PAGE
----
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'Prescott,' 'Banias' processors to debut in 2003

Posted: 05 Mar 2002 ?? ?Print Version ?Bookmark and Share

Keywords:intel? prescott? banias? processor? cpu?

The company has announced a 2003 release for its next-generation desktop processor code-named "Prescott." This was announced, along with several other upcoming products, in the recently concluded Intel Developer Forum in San Francisco. The releases are aimed at strengthening the company's processor portfolio on desktop and notebook PCs, as well as wireless devices.

Based on the company's NetBurst microarchitecture, "Prescott" features hyper-threading technology that allows OSs to view a single physical processor as if it were two, thereby increasing platform performance.

The NetBurst architecture provides a 400MHz system bus, rapid execution engine, execution trace cache, advanced transfer cache and dynamic execution, and streaming SIMD extensions.

"Intel is driving a number of innovative technologies over the next year that will accelerate the digital convergence at home and continue to enhance our desktop platform capabilities, including higher performing processors and revolutionary new form factors," said Louis Burns, VP and GM for Intel's Desktop Platforms Group.

Burns also demonstrated a Pentium 4 processor running at clock rates of up to 4GHz and announced the company's support for the 3GIO architecture that enables high-speed interconnection between devices within the computer.

Mobile PCs

Also announced at the IDF were the forthcoming Pentium 4-M mobile processor and details of the 2.5G and 3G communications processors for wireless devices, the company' Personal Client Architecture developer network and a new Mobility Enabling Program.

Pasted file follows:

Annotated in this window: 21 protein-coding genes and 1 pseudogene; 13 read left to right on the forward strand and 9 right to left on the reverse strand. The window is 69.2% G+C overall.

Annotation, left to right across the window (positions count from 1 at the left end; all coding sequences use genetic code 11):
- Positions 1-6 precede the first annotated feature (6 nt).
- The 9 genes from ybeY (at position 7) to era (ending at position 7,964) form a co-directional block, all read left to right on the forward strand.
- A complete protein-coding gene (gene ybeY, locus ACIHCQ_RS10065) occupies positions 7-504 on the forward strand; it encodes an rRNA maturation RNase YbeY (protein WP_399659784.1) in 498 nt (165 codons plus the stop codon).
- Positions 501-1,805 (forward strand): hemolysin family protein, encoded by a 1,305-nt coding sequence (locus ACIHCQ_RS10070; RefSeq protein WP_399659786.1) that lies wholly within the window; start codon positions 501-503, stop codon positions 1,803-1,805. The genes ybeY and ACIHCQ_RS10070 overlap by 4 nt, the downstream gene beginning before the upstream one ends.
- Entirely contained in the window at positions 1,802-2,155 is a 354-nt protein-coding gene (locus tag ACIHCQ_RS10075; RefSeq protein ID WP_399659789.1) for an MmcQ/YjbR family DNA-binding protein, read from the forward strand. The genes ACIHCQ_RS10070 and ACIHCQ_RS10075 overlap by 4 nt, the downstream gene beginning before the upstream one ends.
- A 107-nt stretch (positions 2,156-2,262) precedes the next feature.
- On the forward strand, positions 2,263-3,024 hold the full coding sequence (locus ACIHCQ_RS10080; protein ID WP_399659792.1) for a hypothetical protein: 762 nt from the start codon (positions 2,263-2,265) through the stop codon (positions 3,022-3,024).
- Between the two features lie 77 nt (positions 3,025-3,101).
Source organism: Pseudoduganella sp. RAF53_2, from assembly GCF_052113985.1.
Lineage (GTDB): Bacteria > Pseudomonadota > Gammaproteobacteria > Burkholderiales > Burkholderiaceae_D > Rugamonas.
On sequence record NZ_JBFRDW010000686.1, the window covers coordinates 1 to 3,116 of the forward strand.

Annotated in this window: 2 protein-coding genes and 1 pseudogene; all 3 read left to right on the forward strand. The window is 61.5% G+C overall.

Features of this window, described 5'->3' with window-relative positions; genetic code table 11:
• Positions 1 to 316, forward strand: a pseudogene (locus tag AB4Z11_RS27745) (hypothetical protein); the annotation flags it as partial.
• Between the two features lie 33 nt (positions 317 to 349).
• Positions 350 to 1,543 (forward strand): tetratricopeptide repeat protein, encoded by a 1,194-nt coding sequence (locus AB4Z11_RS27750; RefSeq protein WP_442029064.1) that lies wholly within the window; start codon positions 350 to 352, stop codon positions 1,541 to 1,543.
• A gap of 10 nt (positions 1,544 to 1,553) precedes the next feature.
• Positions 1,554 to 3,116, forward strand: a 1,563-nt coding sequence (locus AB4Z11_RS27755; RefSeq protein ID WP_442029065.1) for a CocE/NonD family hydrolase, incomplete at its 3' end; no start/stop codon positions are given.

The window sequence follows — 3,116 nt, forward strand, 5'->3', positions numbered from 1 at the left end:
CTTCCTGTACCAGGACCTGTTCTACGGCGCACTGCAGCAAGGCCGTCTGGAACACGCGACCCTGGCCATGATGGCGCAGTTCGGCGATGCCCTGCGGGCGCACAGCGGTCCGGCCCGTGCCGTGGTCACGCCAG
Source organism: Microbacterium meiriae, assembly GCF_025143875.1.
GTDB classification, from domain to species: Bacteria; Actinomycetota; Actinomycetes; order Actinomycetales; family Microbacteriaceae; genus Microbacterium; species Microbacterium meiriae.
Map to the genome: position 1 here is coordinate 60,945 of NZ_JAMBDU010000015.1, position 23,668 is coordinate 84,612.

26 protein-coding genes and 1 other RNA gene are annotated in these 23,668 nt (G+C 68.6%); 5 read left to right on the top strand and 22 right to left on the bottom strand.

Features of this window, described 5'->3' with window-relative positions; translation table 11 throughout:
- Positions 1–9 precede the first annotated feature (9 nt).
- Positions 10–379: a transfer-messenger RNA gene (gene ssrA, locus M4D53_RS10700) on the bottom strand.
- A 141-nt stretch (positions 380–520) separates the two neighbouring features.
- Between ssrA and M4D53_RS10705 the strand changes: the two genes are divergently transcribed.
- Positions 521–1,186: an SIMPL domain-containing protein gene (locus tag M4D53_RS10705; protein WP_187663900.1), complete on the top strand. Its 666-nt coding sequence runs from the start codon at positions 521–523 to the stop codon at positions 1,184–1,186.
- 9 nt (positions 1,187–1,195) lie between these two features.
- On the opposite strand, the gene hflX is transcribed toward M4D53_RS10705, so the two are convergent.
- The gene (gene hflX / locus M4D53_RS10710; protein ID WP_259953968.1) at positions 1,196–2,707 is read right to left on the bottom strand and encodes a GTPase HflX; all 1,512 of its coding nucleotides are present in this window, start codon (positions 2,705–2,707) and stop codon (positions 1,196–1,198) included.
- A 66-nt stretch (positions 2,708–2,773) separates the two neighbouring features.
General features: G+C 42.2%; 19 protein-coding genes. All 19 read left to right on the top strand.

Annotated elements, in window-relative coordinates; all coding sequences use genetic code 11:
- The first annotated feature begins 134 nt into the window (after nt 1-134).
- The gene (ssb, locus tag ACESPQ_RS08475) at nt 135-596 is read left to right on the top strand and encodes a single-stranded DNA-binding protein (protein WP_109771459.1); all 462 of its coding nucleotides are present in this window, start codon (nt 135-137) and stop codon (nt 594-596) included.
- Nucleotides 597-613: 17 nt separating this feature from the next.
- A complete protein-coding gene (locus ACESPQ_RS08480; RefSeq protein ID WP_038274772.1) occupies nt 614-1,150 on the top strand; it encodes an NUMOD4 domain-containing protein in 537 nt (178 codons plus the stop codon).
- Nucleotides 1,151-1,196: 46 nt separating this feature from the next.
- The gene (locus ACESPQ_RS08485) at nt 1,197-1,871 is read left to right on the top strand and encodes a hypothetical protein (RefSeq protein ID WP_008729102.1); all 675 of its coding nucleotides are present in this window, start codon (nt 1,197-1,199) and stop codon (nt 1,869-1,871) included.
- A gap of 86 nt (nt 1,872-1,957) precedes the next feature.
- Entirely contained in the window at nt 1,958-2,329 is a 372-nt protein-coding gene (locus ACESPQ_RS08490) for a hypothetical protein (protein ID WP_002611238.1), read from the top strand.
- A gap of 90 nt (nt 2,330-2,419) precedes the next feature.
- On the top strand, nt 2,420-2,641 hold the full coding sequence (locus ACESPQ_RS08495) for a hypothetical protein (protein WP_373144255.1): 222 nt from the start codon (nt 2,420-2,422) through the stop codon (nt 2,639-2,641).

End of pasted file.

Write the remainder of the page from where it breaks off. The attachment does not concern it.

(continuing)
Anand Chandrasekher, VP and GM of Intel's Mobile Platforms Groups demonstrated the mobile Pentium 4 processor by decoding a 1080i (HDTV quality) signal on a laptop. The mobile processor will also feature Enhanced SpeedStep technology, and Deeper Sleep for low power state and small mobile packaging for thinner, lighter mobile PCs.

And to add further proof of Intel's commitment to the mobile PC market, Chandrasekhar announced a 2003 release for "Banias"Intel's next-generation mobile processor based on the Odem chipset. He also announced the Mobility Enabling Program initiative to bring the industry together and create guidelines for the next-generation of mobile PCs.

"Intel is leading the industry to support the Mobility Enabling Program," said Chandrasekher. "Together the industry can deliver exciting new platforms that meet the promise of anytime, anywhere computing and secure connectivity."

Wireless Device

On the wireless market, Ron Smith, SVP and GM of the Wireless Communications and Computing Group, focused developers' attention on Intel's wireless client product strategy.

Intel's wireless products are built around three core technologiesthe Xscale microarchitecture for applications processing, the Micro Signal Architecture for signal processing, and the company's wireless Flash memory.

These technologies are the key ingredients of the Personal Internet Client Architecture, Intel's development blueprint for designing wireless handheld communication products that combine voice communications and Internet access capabilities.

Future wireless technology from Intel will integrate communications functions, processing power and memory features onto a single "Wireless Internet on a Chip"the foundation for Intel's GSM/GPRS (2.5G) and WCDMA (3G) communications processors currently under development.

Intel has a 3G communications processor test chip in its labs and will be introducing a 2.5G version based on the Wireless Internet on a Chip technology later this year.

Smith introduced Intel PCA hardware and software developer kits for generating Intel PCA-optimized devices and applications. The software kit features a full tool suite for IBM WebSphere Everyplace Embedded Software suitable for the Intel PCA.

The Intel PCA Developer Network offers wireless companies development, technical and marketing support for designing cell phones, personal digital assistants and other mobile Internet devices and applications supporting Intel PCA.

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